Jack Be Quick / Benjamin Thomas

Title: Jack Be Quick

Author: Benjamin Thomas

Genre: Fiction, Crime, Thriller, Mystery

Publisher: Owl Hollow Press, May 9th 201734870523.jpg

Pages: 305

Synopsis: A picture scrawled in blood pushes paramedic Noah McKeen into a game of hide and seek with someone attempting to honor Jack the Ripper.

Tormented and controlled by little white pills and visions of the woman he had intended to start a family with now in the company of another man, Noah fights to control his sordid selfish behavior and stop a brutal reenactment of history’s most notorious serial killer.

Jack Be Quick is a gem among small-press published thrillers. It’s the story of a paramedic who works overnight shifts in Connecticut. After suffering an injury that left him reliant on opioids, our main character, Noah, finds his life sliding downhill. His personal demons force the woman he loves away. His addict fuels his personal demons until both his personal safety and career are on the line. Then, he finds himself dragged into a mystery puppeteered by a copy-cat murderer intent on recreating the killings of Jack the Ripper.

“No matter what happened in life, the water remained the same. Rocking back and forth. Existing in a perpetual state of waiting.”

From page one, I felt immediately immersed in Noah’s word. The dialogue was quick and realistic. The characters were distinctive, but not overly saturated in unimportant detail. Having a crime novel interlaced with characters from the medical profession was a new genre to me, and I loved it. The medical lingo was especially thorough—It always felt genuine and surrounded by enough context that I always understood what was going on among the bustle of EMTs and nurses.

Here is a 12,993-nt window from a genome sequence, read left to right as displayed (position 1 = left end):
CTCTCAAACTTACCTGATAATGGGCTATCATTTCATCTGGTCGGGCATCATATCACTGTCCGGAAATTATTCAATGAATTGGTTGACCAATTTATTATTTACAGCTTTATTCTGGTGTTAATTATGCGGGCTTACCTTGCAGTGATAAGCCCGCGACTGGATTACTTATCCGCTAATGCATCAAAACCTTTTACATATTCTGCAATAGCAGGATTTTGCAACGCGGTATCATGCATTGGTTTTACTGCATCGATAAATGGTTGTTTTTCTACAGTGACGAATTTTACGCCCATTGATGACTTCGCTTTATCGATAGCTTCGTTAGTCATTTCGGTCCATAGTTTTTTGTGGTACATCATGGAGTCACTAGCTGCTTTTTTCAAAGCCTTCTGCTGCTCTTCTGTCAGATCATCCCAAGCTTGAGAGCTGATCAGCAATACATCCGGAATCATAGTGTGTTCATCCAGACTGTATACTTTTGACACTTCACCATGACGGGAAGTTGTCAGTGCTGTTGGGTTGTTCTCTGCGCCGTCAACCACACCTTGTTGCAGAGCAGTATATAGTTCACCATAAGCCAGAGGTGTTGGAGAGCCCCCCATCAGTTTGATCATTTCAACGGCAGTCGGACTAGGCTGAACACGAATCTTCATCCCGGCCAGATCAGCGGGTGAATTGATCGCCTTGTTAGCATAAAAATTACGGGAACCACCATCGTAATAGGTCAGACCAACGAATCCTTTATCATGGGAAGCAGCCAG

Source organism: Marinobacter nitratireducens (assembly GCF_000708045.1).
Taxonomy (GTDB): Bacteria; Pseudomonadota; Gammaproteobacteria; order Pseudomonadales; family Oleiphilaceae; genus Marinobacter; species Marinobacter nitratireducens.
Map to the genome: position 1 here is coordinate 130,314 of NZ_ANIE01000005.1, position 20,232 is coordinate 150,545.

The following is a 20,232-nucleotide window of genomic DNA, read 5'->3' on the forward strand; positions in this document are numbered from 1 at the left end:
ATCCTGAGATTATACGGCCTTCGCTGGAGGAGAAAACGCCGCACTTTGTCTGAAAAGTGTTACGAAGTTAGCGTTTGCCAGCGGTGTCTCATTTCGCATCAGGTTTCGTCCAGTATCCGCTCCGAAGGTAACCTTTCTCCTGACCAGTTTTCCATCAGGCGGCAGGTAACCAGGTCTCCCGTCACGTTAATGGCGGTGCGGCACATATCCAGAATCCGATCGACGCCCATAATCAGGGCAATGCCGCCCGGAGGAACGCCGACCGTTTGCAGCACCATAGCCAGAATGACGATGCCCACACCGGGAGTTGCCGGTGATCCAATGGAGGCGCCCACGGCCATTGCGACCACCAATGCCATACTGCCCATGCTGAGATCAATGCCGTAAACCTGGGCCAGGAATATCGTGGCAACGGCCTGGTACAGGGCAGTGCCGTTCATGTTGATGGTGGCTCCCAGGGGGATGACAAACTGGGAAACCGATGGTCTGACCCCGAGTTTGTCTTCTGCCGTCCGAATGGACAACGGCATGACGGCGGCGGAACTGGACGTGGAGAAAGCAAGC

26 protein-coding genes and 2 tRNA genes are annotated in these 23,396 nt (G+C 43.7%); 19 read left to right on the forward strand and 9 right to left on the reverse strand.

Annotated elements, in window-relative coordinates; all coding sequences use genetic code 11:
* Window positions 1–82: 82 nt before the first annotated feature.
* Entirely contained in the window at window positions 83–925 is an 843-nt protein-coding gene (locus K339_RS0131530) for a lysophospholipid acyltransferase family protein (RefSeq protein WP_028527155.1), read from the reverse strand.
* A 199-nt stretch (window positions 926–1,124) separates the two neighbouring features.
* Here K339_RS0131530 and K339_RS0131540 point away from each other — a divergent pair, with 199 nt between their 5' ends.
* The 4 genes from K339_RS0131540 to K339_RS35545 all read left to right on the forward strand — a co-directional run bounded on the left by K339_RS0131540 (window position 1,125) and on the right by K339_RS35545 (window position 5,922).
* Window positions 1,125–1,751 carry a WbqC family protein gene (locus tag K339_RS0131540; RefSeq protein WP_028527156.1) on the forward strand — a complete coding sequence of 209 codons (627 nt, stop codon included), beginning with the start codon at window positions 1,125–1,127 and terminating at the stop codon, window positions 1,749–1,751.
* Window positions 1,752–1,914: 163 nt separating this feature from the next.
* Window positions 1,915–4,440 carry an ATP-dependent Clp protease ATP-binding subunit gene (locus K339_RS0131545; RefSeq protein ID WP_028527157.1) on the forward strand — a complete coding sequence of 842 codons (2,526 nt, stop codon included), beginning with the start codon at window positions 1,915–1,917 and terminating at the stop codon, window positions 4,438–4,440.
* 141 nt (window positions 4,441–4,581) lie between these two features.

As a character, Noah is a perfect combination of unreliable narrator and unstable hero. We see that his intentions are good. He wants to be happy. He wants everyone he loves to be safe and protected from both outside foes and his own anger—but time and time again we see him fail. Despite his shortcomings, I felt myself routing for a happy ending, one where Noah realizes the mistakes he’s making and gets his life back on track. Despite this novel’s numbered pages, we see Noah go through many different stages. In fact, all of the featured characters in Jack Be Quick undergo some major change by the end of the novel—a choice that makes the story that much more believable. 

Once I picked this book up, I could barely set it down. It flowed like a true thriller, pulling its reader along for the ride. I would highly recommend this book, especially to those who love immersive thrillers or fast-paced reads. 



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